, Professor of Music, Esk Street, Invercargill. Private residence, Jed Street. Mr. Gray arrived in Invercargill, in 1885, from London, where he was born and received
his musical training. He was appointed organist and choirmaster of St. Paid's Presbyterian church in 1886, and in 1889 he accepted an engagement at St. John's Anglican church, and still holds it. Mr. Gray held both appointments for about two years, and carried out the duties at both churches, with the assistance of Miss Findlay. After giving a series of concerts on his own account, Mr. Gray was appointed conductor of the Choral and Orchestral Unions, which are now incorporated into one Society—the Invercargill Musical Union, which is now (1904) entering on its fourteenth
year of usefulness. It has successfully performed Handel's “Messiah,” “Acis and Galatea.” “Judas Maccabaeus,” Mendelssohn's “Hymn of Praise,” “St. Paul” and “Elijah,” Haydn's “Creation,” Bennett's “May Queen,” Gaul's “Joan of Arc,” Cowan's “Rose Maiden,” and “St. John's Eve,” Gade's '“Spring's Message,” “Erl King's Daughter,” Stanford's “Phaudrig Crohoore,” Barnett's “Ancient Mariner,” besides minor works and selections. The orchestral concerts have also been most successful, and draw large audiences. In 1896 Mr. Gray was appointed local Secretary to Trinity College, London. His studio is one of the most commodious and best appointed in New Zealand, and for nineteen years he has enjoyed the confidence and good-will of the entire musical community. Mr. Gray is ably assisted in his work by his pupils, Miss M. T. Crofts and Miss Churton.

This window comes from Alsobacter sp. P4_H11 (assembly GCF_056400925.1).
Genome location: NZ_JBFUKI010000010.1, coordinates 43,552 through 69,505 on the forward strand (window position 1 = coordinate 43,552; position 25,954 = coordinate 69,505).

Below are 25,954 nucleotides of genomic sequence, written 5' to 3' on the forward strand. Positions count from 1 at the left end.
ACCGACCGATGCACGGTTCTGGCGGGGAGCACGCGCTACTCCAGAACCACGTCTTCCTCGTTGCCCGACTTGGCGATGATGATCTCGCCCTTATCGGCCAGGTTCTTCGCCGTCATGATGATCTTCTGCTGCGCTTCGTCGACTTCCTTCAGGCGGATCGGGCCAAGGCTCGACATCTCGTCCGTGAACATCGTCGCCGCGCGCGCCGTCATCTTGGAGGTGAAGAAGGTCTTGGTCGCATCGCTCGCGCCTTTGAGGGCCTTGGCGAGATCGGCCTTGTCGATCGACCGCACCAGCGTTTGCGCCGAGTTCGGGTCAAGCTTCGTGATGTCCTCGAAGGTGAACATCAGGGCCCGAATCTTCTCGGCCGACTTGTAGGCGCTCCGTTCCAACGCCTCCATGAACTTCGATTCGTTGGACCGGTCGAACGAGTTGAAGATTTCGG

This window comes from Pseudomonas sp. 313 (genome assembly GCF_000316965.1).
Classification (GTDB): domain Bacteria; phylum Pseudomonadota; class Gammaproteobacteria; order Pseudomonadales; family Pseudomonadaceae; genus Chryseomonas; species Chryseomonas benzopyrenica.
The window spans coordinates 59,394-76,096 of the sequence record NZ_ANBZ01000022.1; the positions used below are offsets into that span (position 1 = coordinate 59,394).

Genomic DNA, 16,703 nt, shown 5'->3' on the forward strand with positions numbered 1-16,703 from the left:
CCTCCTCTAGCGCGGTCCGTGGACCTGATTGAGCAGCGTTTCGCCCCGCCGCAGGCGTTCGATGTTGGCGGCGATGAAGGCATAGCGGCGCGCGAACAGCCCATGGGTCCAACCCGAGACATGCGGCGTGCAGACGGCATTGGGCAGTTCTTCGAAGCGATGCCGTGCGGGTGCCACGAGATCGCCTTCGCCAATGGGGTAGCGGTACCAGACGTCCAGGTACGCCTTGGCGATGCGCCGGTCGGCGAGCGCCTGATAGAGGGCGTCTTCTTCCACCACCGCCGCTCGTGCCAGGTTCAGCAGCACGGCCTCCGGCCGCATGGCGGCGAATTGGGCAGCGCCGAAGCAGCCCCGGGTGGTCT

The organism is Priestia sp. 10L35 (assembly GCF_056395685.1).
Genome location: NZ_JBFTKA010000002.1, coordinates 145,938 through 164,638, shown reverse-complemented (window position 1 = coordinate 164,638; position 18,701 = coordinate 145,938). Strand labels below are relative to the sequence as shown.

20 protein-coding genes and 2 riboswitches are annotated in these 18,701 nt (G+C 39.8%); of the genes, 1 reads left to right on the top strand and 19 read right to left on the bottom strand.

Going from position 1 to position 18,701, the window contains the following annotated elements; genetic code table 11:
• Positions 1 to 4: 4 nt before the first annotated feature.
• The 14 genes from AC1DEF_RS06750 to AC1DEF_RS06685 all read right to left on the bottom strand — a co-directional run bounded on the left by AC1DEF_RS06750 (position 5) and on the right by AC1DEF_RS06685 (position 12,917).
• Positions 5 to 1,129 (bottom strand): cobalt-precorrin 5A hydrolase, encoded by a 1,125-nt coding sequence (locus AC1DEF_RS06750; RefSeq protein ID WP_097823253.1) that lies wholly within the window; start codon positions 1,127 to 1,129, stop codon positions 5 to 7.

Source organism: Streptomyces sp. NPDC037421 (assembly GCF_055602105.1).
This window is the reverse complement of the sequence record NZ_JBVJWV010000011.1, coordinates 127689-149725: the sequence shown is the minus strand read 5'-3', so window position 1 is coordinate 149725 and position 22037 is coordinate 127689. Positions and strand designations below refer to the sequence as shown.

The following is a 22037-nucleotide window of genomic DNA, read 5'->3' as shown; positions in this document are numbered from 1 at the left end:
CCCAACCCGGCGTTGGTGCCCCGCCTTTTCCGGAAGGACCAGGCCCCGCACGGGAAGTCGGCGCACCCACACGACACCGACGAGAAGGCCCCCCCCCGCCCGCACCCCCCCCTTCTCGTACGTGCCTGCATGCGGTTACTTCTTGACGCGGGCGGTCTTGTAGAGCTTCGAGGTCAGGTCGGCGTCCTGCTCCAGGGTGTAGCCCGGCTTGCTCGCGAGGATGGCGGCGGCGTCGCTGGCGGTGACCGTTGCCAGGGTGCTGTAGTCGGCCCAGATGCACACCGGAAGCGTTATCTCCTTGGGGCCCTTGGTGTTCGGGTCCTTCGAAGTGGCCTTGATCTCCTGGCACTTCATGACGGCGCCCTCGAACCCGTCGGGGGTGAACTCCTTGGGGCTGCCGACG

Wood, Mrs C.
, Teacher of Music, formerly of Invercargill. This lady is a daughter of Mr. T. Lack, professor of music, Dunedin. She studied the pianoforte under Mr. Joseph Moss, and the violin under her father and several professors who visited the city. Mrs Wood was leader of the Invercargill Orchestral Society, and accompaniste at leading concerts. She was trained in voice-production and singing by Signor Carmini Morley.